This Is the Only Ingredient You Need for the Best Nachos (Other Than Chips & Cheese)

The original nachos use just 3 ingredients, and honestly, that's all you need. 

close up on a baking sheet of super nachos
Photo: Dotdash Meredith Food Studios

I never met a nacho I didn't like. Microwave nachos? I'll take 'em. Stadium nachos? Yep! Happy hour nachos? Definitely. Broiler nachos? Sounds like dinner to me. But there is one ingredient that I need to have on the stack for them to really feel like nachos to me: pickled jalapeño.

The vinegar tang cuts through the rich cheese and salty chip with that brief and subtle kick of heat from the jalapeño. Plus, the soft bite is the perfect companion to the gooey and crispy textures of the pile.

Well, it turns out there is a reason this combination tastes perfect to me: Because it's the way nachos were originally designed to be eaten. I stumbled across this article by Pati Jinich (one of my favorite Mexican chefs) in the New York Times about the history of nachos, and suddenly my nacho worldview clicked into place.

When and Where Were Nachos Invented?

Before we can answer this question, let's be clear: There are many different types of nachos, most of them with heavy American influence. But the very first ones were born in Mexico in 1940, in the city of Piedras Negras, Coahuila.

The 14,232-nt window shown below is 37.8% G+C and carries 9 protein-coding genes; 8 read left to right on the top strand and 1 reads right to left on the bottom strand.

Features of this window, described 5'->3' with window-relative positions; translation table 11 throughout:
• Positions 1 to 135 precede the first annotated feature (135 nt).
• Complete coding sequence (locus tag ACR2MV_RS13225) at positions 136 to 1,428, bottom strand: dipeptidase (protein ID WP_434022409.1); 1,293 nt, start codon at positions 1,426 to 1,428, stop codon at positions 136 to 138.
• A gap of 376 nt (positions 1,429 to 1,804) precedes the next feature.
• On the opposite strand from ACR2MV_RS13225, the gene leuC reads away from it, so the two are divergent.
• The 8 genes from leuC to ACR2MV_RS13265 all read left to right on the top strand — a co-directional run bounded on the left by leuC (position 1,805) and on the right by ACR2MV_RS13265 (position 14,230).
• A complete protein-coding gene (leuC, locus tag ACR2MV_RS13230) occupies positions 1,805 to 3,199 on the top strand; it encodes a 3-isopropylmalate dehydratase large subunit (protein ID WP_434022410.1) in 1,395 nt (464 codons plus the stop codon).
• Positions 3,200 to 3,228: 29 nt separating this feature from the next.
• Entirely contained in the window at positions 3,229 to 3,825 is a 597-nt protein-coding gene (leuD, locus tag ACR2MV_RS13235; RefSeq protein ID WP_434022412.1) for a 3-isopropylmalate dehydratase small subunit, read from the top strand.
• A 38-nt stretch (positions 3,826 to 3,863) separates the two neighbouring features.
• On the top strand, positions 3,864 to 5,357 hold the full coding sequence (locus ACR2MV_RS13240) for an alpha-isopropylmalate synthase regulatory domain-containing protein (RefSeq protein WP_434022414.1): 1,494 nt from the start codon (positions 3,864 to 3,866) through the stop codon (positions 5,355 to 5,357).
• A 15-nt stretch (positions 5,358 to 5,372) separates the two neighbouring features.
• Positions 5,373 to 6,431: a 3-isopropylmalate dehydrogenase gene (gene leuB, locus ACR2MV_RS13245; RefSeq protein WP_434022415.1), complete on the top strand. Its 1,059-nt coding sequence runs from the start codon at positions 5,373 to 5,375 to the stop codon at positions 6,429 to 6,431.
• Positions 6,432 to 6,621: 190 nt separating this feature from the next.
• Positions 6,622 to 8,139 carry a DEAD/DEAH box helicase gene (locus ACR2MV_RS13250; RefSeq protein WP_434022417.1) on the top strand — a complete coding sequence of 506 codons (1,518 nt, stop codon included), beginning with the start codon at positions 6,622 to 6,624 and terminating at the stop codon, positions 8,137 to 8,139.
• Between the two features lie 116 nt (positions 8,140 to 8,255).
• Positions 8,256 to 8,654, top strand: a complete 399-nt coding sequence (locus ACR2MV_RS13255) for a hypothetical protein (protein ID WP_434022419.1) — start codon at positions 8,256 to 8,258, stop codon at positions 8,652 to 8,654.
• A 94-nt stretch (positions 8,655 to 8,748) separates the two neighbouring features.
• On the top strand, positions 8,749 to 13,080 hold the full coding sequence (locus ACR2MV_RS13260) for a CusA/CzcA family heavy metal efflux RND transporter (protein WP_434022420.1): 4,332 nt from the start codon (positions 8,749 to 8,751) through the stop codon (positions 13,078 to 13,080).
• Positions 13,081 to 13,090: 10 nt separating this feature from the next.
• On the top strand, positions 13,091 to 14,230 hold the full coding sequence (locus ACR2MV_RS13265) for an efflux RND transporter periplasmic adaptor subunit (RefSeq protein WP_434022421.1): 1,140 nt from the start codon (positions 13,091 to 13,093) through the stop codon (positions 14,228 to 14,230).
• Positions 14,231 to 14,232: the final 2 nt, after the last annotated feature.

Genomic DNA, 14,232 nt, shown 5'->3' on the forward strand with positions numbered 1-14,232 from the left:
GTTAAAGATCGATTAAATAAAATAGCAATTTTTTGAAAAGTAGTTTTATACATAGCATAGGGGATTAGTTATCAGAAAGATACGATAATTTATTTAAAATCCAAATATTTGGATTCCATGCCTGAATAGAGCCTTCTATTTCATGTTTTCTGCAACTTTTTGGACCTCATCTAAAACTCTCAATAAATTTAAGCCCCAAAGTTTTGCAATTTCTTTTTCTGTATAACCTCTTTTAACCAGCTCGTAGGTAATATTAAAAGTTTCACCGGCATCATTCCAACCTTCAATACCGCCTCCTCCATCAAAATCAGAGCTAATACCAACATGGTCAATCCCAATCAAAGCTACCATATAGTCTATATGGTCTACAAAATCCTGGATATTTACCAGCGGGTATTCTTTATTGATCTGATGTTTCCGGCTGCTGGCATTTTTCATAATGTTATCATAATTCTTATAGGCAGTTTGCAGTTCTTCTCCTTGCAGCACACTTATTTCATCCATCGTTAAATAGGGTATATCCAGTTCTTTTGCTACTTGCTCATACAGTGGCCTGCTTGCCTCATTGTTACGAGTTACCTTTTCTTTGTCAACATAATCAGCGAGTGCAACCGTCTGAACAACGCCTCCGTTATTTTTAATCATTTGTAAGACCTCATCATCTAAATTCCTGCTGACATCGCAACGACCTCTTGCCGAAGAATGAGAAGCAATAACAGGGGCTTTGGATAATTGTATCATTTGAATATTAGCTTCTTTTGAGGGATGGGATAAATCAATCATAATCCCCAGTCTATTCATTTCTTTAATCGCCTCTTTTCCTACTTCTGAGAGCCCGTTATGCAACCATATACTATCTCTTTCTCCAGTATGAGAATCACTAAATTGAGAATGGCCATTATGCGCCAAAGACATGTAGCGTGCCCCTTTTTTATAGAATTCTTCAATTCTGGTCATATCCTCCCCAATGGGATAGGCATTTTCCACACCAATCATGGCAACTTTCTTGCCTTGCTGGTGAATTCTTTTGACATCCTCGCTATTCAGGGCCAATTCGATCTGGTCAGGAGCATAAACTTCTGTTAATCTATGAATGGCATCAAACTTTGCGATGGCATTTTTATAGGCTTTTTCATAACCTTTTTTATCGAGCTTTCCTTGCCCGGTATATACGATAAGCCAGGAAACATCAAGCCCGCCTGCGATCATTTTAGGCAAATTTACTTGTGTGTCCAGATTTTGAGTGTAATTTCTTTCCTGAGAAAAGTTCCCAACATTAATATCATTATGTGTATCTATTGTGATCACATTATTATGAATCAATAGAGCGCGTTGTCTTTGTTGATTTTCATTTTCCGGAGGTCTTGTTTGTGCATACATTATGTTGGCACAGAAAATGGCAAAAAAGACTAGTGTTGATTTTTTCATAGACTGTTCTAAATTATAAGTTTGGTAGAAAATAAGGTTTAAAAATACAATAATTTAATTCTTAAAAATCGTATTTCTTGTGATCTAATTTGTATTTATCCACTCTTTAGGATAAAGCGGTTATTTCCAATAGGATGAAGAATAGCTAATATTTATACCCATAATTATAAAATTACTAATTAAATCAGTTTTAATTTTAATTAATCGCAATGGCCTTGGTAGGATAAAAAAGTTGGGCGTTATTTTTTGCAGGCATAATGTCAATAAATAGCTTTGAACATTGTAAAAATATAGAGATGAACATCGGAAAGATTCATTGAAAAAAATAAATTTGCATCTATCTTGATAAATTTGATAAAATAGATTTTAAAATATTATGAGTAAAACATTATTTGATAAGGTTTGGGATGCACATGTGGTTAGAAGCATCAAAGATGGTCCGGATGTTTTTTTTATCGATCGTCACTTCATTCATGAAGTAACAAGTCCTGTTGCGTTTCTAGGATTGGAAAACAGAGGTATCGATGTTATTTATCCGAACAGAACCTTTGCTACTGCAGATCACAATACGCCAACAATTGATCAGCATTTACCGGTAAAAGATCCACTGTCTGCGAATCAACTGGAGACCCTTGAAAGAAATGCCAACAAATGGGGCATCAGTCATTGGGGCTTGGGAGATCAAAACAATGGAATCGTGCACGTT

According to the New York Times, a group of women stopped by the Victoria Club restaurant looking for a bite to eat, but the kitchen had already closed. The maître d', Ignacio Anaya, decided to whip them up something himself with what the kitchen had on hand. He topped corn tortilla chips with some colby cheese and pickled jalapeño slices and warmed it in the oven.

The dish was an instant hit. It made its way onto the Victoria Club's menu, as well as many other restaurants' menus in the region.

Over time, the dish spread to Texas and eventually got the Tex-Mex treatment most Americans recognize today: Many more toppings like meat, beans, guacamole, pico de gallo, sour cream, etc. and sometimes even a cheese sauce instead of the melted cheese originally used.

By the 1970s, Texas businessman Frank Liberto introduced stadium nachos (the kind with orange cheese sauce straight from a pump) at Texas Rangers baseball and Dallas Cowboys football games, and the rest is history.

Why are Nachos Called Nachos Anyway?

Anaya went by the name "Nacho," a common nickname for Igancio in Spanish. On that fateful night when nachos were born, the women eating them lovingly called them, "Nacho's Special." Anaya later opened his own restaurant called Nacho's and the name has stuck ever since.

The Bottom Line

All you need for true nachos—the way they were originally created in Mexico—are three ingredients: tortilla chips, cheese, and pickled jalapeños. Pop it in the oven to get melty and you have an appetizer that's sure to be devoured.

According to the International Nacho Festival, also known as Nacho Fest, held in Piedras Negras each October, for nachos to be "nachos" they must have tortilla chips, cheese and "some kind of chile." Personally, I'll be sticking to pickled jalapeños to meet this requirement.

Was this page helpful?
You’ll Also Love